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Long Road to Recovery: Coronavirus Lessons from Supply Chain and Financial Data

Highlights

COVID-19 continues to disrupt global supply chains in unprecedented ways. Leveraging maritime shipping data from Panjiva, this report includes a review of trade and financial data to analyze the impact of the COVID-19 coronavirus outbreak.

The impact on supply chains has been widespread with autos, electronics, capital goods, commodities and apparel firms all facing headwinds from reduced availability of parts.

Retailers including Costco and Target are gaining from increased sales of health- and personal care products. Yet, supply shortages are rapidly emerging in part due to medical supply export restrictions in several countries.

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COVID-19 continues to disrupt global supply chains in unprecedented ways. Leveraging maritime shipping data from Panjiva, this report includes a review of trade and financial data to analyze the impact of the SARS-CoV-2 / COVID-19 coronavirus outbreak.

This report takes two approaches to analyzing the fallout from the SARS-CoV-2 / COVID-19 coronavirus outbreak on global trade and corporate supply chains. The first part of the report identifies 11 themes emerging on an event-driven basis from over 50 Panjiva Research reports. The second section considers the impact of exposures to Asia in firms’ U.S. supply chains on sector-neutral stock returns since the start of 2020.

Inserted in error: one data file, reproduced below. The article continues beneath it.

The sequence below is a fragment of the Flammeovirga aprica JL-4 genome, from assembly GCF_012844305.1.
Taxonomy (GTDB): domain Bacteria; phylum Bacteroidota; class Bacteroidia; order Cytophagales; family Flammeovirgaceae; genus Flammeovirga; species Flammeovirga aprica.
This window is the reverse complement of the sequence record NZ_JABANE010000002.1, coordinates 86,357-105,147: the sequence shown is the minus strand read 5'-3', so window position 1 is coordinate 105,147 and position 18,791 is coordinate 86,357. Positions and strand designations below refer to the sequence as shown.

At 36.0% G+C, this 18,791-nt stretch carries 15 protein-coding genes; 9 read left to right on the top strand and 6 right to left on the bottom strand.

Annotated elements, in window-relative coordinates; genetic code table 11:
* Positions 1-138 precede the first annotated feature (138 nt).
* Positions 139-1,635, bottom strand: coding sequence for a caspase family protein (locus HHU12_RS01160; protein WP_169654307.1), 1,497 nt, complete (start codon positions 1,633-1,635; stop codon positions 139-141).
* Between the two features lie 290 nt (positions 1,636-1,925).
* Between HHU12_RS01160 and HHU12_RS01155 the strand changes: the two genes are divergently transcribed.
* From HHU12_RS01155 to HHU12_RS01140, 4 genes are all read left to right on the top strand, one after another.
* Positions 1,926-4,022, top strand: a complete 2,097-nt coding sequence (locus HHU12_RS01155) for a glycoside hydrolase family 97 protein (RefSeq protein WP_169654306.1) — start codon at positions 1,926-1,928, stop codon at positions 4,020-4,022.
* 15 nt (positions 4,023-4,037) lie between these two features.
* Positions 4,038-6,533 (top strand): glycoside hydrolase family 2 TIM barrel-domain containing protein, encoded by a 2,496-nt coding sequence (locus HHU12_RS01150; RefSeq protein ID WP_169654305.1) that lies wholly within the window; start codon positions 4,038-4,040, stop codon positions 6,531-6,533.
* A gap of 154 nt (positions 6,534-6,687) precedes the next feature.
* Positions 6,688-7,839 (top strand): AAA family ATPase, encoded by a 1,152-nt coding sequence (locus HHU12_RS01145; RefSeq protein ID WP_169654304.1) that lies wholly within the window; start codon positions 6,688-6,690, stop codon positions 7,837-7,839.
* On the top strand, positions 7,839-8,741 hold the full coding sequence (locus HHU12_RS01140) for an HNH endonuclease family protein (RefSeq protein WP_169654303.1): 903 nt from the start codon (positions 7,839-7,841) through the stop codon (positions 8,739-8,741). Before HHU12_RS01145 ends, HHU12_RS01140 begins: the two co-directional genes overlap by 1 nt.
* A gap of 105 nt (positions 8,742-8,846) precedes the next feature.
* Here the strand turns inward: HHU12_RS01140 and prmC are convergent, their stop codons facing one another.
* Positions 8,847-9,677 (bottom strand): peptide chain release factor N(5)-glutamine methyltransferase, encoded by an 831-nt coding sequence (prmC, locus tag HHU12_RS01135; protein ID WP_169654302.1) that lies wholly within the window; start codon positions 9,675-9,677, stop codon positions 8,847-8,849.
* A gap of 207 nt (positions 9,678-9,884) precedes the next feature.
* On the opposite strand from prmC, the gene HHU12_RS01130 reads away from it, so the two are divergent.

A few of the paper’s findings:

  • Second-order supply chain effects are also emerging with the apparel industry now seeing a shortage of materials globally due to earlier outages in China.
  • Retailers including Costco and Target are gaining from increased sales of health- and personal care products. Yet, supply shortages are rapidly emerging in part due to medical supply export restrictions in several countries.
  • Our analysis considers the share of companies' U.S. supply chains sourced from Asia and their revenue exposure to Asia compared to the sector relative stock price performance. There is a notable, but not statistically significant, relationship with firms with higher exposure to Asia having seen a weaker sector neutral stock price performance.

 

Figure 1: China-Led U.S. Import Drop in February

Chart segments change in U.S. seaborne imports by origin. Source: S&P Global Market Intelligence Quantamental Research. Data as of Feb. 29, 2020.

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Long Road to Recovery: Coronavirus Lessons from Supply Chain and Financial Data

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